Iraq’s towns have become richer since 2003, the year of the American invasion. Government salaries have rocketed. Public-sector workers have started to spend more money. Foreign companies have swarmed in. Turks build housing estates, Italian oil-service providers create jobs in Basra, the southern capital. Iranians run new hotels in Najaf, a Shia holy city that pilgrims visit en masse. Foreign and local businessmen complain about corruption, Iraq’s impenetrable bureaucracy and weak work ethic, but concede that such defects are outweighed by the profits. The electricity supply, cited by Iraqis as the worst of all their country’s public-service deficiencies, remains patchy, but imports of such goods as refrigerators, televisions and air-conditioners have soared.

Lubrication at last

In the past two years the world’s big oil companies, eyeing the world’s fourth-largest reserves, have begun to invest heavily as the government has offered old fields for renovation and new ones for exploration and exploitation. Foreign companies are again operating in the oil-rich south. But oil production has yet to match its peak under Saddam Hussein. And foreign firms are taking risks if they make oil deals in the Kurdish north, since the government in Baghdad and the Kurds’ regional authorities have failed to agree on how to divide the spoils, despite years of acrimonious negotiation. After ExxonMobil decided, in frustration, to sign a deal with the Kurds in October, the central government responded furiously, threatening to penalise any company that dealt with the Kurds without its agreement.

Iraq has yet to find its place in the Arab world. Sunnis, who dominate it, are deeply suspicious of the new Iraqi order, often singling out Mr Maliki for derision. The Saudis, most hostile of neighbours, have yet even to send an ambassador to Baghdad, saying that Iraq is already a cat’s paw for Iran, the region’s leading Shia power. Many of Iraq’s prominent political, religious and militia groups are indeed close to Iran, which will surely seek to strengthen its influence with Mr Maliki and his Shia allies. But most of Iraq’s Shia religious and political leaders are keen to stay independent of their theocratic neighbour; ordinary Iraqis often resent Iran’s apparent eagerness to interfere in their politics.

The prospect of Iraq sliding into an Iranian orbit clearly rattles the American administration, which had wanted to keep a residual force in Iraq of at least 10,000 troops. Instead, the Americans will retain one of its biggest embassies in the world, with some 17,000 diplomats and advisers, secured by a military force of fewer than 200 troops. It also expects to sell a lot of weapons, including F-16 fighter aircraft, to the newly sovereign country. America still has some 40,000 troops spread around the Gulf region. But its ability to influence events in Iraq has plummeted.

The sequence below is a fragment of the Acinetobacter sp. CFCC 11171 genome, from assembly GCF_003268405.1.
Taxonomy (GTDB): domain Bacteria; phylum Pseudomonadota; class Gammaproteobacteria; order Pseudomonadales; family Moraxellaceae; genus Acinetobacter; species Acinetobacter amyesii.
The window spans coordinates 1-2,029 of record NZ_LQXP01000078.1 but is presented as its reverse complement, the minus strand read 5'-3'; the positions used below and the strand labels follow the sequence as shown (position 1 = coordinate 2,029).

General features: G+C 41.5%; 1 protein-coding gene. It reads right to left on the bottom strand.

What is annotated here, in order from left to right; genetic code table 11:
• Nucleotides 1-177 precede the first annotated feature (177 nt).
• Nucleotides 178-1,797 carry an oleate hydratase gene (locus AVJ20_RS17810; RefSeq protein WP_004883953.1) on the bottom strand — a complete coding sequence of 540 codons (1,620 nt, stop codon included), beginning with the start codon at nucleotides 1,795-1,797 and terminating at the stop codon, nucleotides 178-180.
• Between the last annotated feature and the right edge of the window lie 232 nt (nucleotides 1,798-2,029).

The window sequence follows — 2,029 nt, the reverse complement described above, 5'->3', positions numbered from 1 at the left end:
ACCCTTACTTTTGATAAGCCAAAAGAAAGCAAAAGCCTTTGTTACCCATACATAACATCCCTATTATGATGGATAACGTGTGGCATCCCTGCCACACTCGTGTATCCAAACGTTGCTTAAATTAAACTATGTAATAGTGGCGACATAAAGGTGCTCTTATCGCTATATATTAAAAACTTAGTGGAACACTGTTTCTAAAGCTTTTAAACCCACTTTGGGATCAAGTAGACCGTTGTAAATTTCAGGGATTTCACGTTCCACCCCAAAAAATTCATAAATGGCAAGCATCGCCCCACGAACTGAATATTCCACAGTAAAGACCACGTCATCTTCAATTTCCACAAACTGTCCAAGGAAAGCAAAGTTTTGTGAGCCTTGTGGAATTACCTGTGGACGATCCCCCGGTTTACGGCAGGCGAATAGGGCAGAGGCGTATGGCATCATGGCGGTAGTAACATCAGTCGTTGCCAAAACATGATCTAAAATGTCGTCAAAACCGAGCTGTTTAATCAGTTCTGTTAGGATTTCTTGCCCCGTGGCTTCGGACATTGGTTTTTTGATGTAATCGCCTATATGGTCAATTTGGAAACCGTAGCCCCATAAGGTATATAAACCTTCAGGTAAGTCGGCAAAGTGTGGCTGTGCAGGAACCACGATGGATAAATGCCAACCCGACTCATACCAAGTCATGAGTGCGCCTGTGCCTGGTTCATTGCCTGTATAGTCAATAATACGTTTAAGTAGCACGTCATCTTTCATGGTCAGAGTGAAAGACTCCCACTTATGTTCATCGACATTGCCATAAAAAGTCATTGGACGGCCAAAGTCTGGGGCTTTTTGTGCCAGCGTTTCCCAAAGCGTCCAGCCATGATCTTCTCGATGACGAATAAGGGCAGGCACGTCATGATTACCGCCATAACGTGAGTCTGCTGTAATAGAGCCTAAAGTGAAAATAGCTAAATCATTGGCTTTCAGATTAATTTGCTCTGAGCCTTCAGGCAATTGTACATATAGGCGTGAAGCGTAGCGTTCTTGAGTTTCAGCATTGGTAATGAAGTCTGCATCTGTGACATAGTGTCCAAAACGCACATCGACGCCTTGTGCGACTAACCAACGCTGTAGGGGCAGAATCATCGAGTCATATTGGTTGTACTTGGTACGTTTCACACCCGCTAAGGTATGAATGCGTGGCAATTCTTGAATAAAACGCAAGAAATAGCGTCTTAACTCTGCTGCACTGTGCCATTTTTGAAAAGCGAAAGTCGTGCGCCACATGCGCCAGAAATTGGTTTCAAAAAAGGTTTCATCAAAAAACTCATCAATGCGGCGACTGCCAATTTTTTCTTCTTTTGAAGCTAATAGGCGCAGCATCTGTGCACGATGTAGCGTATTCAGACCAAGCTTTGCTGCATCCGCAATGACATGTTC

In a new political departure, some of Iraq’s Sunni leaders in the provinces, such as Diyala, north of Baghdad, are pondering the possibility, provided for in the constitution, of creating autonomous Sunni-led regions, with powers akin to those of Iraqi Kurdistan. Hitherto, most Sunnis have loathed the notion of federalism, much vaunted by the Kurds, portraying it as a Western plot to divide and weaken an Arab nation. But Mr Maliki has made plain his distaste for the idea that Sunnis, despairing of wielding power at the centre, might set up their own federal fiefs.

Iraq’s own government now threatens to undermine the democracy imposed on it by the Americans. Saddam Hussein’s security men, informants and torturers have gone, and several sets of elections have been held that were free and fair within the constraints of civil strife. But Iraqi freedoms look far from guaranteed. Newspapers, magazines and websites abound, but journalists have been imprisoned and beaten, both in Baghdad and in the Kurdish region, for reporting on anti-government protests earlier this year that sought to echo Arab uprisings elsewhere.

One law recently presented to a parliamentary committee proposes life imprisonment and a fine of $40,000 for actions (including on the internet) that “affect the country’s interdependence and unity”. Another would make it illegal for a group to gather in a university or mosque for any reason other than study or worship. Religious laws may also be more strictly enforced. A human-rights activist says that, during Ramadan in August, rules were brought in to punish anyone who publicly broke the daylight fast, with brief jail terms. As the Arab spring spread, an Iraqi protest movement flourished briefly but fizzled in part because of intimidation and curfews that prevented demonstrations.

Many Iraqis, however much they hated Saddam Hussein, would surrender some of their hard-earned freedoms and comforts in exchange for real security. On balance, the Shia Arab majority that numbers some 60% probably prefers the new status quo. And the Kurds, safer than other Iraqis in their autonomous zone, are enjoying a golden age, albeit amid growing corruption and now without Americans to watch over Kurdish-Arab fault lines. But Iraq will not be fully democratic or truly prosperous until its three main components—Sunni Arab, Shia Arab and Kurdish—genuinely come to terms with each other. That prospect is still woefully remote.

Iraq’s Arab League Representative: Iraq will become the leader of the Arab nation soon

BABYLON MAY Rise from the ASHES of civilization, but not without a stronger CURRENCY!

Posted: December 18, 2011 

Baghdad (NINA) – Arab League’s Secretary General’s Representative in Baghdad, Naji Shalgham, said Iraq will become the leader of the Arab nation soon.